• No additives or chemicals included – you don’t need to worry about any chemicals, additives or toxins since none are added to the perlite you’ll find in packages.

 

Fluoride Burn: Is Fluoride Toxicity Real or Myth?

Something worth knowing when using perlite is that it can cause fluoride toxicity or fluoride burn in some plants. Among the plants that are susceptible include spider plants and dracaena.

Fluoride burn from perlite presents itself through browning of the leaf tips of your plants as well as some brown spots.

That said, studies have shown that the odds of this happening is very rare. And, more likely than not factors may cause this including fluoride in water (if you use tap water), high phosphate fertilizers, low soil pH and others.

That said, research also shows that some perlite will leach fluorides especially initially. The amount varies from 0.05 to 0.83 ppm, with the latter one being potentially toxic to the plants. As such, depending on the perlite you use, it can happen.

The good news is that it has no effects on human health.

 

Perlite Safety

One of the biggest downsides of using perlite is health safety.

Perlite dust can float into the air as you mix or handle the substrate causing them to enter your eyes, nose and mouth. When this happens, it can cause irritation as well as aggravate any respiratory issues you ma have.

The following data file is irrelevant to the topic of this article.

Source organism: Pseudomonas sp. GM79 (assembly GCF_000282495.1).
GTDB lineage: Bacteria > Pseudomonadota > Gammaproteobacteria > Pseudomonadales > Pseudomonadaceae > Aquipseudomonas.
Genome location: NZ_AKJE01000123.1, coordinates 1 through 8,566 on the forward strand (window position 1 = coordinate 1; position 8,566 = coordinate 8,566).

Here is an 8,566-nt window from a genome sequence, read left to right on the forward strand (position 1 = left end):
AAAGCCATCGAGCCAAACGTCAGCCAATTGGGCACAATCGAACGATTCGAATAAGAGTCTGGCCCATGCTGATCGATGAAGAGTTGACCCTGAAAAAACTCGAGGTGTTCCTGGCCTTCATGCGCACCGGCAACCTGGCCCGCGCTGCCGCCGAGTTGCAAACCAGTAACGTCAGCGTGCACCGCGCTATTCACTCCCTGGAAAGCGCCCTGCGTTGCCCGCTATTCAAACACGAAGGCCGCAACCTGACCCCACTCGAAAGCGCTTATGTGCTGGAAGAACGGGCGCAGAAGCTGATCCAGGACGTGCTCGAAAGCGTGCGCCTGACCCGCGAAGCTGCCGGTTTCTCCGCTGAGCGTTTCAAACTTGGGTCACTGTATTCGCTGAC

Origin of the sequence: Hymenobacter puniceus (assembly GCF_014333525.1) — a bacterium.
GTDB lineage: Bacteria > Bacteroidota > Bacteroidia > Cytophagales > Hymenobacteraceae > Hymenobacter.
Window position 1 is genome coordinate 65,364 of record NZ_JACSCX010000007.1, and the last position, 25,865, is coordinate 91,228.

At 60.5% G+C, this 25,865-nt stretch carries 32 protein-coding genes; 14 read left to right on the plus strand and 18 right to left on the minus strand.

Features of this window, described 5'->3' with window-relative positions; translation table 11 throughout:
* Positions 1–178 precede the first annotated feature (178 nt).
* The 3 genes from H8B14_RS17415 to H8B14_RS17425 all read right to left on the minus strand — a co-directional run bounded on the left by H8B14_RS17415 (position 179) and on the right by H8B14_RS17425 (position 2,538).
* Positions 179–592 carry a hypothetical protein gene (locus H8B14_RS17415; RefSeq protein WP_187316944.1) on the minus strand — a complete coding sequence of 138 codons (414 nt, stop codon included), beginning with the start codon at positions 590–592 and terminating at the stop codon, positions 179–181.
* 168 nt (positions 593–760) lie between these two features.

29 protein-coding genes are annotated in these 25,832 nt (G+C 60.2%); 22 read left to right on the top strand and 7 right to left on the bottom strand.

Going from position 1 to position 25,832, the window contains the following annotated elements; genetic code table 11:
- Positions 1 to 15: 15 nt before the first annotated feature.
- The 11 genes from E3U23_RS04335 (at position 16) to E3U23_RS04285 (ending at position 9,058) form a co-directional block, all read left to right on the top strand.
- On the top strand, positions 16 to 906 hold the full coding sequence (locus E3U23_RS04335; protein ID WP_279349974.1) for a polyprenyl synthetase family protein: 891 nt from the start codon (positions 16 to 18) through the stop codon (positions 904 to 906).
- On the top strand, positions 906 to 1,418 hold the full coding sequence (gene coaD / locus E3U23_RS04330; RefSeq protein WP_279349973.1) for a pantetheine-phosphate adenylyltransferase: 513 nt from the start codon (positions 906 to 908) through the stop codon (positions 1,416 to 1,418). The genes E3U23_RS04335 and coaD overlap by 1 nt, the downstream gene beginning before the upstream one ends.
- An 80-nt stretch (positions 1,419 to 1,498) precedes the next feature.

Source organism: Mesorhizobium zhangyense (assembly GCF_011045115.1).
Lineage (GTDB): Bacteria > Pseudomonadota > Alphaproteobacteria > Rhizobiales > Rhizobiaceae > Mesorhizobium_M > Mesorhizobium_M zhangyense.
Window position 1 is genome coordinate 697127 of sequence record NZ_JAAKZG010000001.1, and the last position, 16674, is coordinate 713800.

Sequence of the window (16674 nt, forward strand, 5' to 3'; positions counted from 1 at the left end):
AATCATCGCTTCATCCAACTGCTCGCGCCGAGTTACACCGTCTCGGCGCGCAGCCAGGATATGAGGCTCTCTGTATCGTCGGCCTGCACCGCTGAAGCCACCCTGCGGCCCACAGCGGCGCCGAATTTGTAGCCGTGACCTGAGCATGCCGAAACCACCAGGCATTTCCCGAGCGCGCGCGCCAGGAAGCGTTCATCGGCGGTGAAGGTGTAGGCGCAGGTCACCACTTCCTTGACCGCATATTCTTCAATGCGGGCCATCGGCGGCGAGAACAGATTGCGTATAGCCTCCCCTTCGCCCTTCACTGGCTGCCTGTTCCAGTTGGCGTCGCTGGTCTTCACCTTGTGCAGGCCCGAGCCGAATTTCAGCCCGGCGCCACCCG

This is more prevalent in fine grade perlite as well as the cheap products that have little quality control.

While it does not cause long term health problems like cancer, this immediate and short term effects warrants being careful when using it. Unfortunately, some commercially sold perlite may contain small amounts of quartz which is considered a carcinogen.

If you’re just starting out, I highly suggest using safety goggles and a face mask until you get the hang of things.

 

Where to Buy Perlite

Like peat moss, perlite is very accessible and readily available in local nurseries and garden centers. You can likewise get some online.

If you happen to be using bulk amounts, I highly suggest comparing prices since the more you use the bigger the discrepancy prices can make. This is likewise true for peat moss.

In rare instances that you cannot get hold of perlite, you can use pumice as an alternative. Another options is vermiculite although it is important to note that vermiculite is not as porous as perlite so it will retain more water and not drain as well as perlite. So, you’ll need to make some adjustments.

Overall, perlite is a great choice if you need to improve drainage. It is perfect for mixing into potting soil because of its good water retention and aeration ability.